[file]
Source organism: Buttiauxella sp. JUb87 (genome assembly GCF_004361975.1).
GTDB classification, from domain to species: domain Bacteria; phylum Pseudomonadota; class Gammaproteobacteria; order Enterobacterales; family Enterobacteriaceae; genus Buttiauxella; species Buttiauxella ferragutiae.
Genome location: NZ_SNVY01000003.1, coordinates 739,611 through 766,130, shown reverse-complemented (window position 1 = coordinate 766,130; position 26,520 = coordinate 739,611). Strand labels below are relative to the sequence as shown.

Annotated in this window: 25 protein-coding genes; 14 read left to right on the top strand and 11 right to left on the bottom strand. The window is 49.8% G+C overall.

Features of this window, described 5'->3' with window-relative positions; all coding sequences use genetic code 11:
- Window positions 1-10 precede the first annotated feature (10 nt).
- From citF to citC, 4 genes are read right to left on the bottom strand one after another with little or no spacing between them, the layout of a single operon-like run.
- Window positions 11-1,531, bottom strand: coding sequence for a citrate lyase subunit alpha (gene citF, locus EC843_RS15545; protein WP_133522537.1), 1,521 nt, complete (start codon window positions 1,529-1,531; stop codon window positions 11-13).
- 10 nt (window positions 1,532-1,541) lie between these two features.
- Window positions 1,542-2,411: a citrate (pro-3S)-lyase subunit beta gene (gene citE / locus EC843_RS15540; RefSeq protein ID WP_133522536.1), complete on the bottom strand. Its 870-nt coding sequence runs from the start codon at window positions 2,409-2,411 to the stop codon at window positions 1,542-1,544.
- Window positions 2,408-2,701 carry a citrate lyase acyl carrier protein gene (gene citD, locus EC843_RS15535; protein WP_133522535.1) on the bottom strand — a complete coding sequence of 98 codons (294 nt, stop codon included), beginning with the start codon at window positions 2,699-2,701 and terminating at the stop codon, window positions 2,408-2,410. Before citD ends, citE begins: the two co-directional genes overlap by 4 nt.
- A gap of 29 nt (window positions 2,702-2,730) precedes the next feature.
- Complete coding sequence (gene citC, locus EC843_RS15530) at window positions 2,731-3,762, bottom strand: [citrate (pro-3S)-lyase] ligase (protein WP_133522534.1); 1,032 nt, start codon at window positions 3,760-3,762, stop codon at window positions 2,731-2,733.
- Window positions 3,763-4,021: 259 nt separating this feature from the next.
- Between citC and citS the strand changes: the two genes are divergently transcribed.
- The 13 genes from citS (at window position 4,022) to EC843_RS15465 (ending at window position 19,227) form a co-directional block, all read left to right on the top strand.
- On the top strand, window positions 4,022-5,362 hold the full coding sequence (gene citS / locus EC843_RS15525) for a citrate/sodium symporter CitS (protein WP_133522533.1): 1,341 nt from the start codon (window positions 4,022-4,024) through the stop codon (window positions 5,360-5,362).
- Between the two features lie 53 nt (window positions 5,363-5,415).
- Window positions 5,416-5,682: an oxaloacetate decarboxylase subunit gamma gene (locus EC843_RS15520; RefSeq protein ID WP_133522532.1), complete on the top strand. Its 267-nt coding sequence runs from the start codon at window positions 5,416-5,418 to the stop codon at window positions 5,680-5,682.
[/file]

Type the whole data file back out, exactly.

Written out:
Source organism: Buttiauxella sp. JUb87 (genome assembly GCF_004361975.1).
GTDB classification, from domain to species: domain Bacteria; phylum Pseudomonadota; class Gammaproteobacteria; order Enterobacterales; family Enterobacteriaceae; genus Buttiauxella; species Buttiauxella ferragutiae.
Genome location: NZ_SNVY01000003.1, coordinates 739,611 through 766,130, shown reverse-complemented (window position 1 = coordinate 766,130; position 26,520 = coordinate 739,611). Strand labels below are relative to the sequence as shown.

Annotated in this window: 25 protein-coding genes; 14 read left to right on the top strand and 11 right to left on the bottom strand. The window is 49.8% G+C overall.

Features of this window, described 5'->3' with window-relative positions; all coding sequences use genetic code 11:
- Window positions 1-10 precede the first annotated feature (10 nt).
- From citF to citC, 4 genes are read right to left on the bottom strand one after another with little or no spacing between them, the layout of a single operon-like run.
- Window positions 11-1,531, bottom strand: coding sequence for a citrate lyase subunit alpha (gene citF, locus EC843_RS15545; protein WP_133522537.1), 1,521 nt, complete (start codon window positions 1,529-1,531; stop codon window positions 11-13).
- 10 nt (window positions 1,532-1,541) lie between these two features.
- Window positions 1,542-2,411: a citrate (pro-3S)-lyase subunit beta gene (gene citE / locus EC843_RS15540; RefSeq protein ID WP_133522536.1), complete on the bottom strand. Its 870-nt coding sequence runs from the start codon at window positions 2,409-2,411 to the stop codon at window positions 1,542-1,544.
- Window positions 2,408-2,701 carry a citrate lyase acyl carrier protein gene (gene citD, locus EC843_RS15535; protein WP_133522535.1) on the bottom strand — a complete coding sequence of 98 codons (294 nt, stop codon included), beginning with the start codon at window positions 2,699-2,701 and terminating at the stop codon, window positions 2,408-2,410. Before citD ends, citE begins: the two co-directional genes overlap by 4 nt.
- A gap of 29 nt (window positions 2,702-2,730) precedes the next feature.
- Complete coding sequence (gene citC, locus EC843_RS15530) at window positions 2,731-3,762, bottom strand: [citrate (pro-3S)-lyase] ligase (protein WP_133522534.1); 1,032 nt, start codon at window positions 3,760-3,762, stop codon at window positions 2,731-2,733.
- Window positions 3,763-4,021: 259 nt separating this feature from the next.
- Between citC and citS the strand changes: the two genes are divergently transcribed.
- The 13 genes from citS (at window position 4,022) to EC843_RS15465 (ending at window position 19,227) form a co-directional block, all read left to right on the top strand.
- On the top strand, window positions 4,022-5,362 hold the full coding sequence (gene citS / locus EC843_RS15525) for a citrate/sodium symporter CitS (protein WP_133522533.1): 1,341 nt from the start codon (window positions 4,022-4,024) through the stop codon (window positions 5,360-5,362).
- Between the two features lie 53 nt (window positions 5,363-5,415).
- Window positions 5,416-5,682: an oxaloacetate decarboxylase subunit gamma gene (locus EC843_RS15520; RefSeq protein ID WP_133522532.1), complete on the top strand. Its 267-nt coding sequence runs from the start codon at window positions 5,416-5,418 to the stop codon at window positions 5,680-5,682.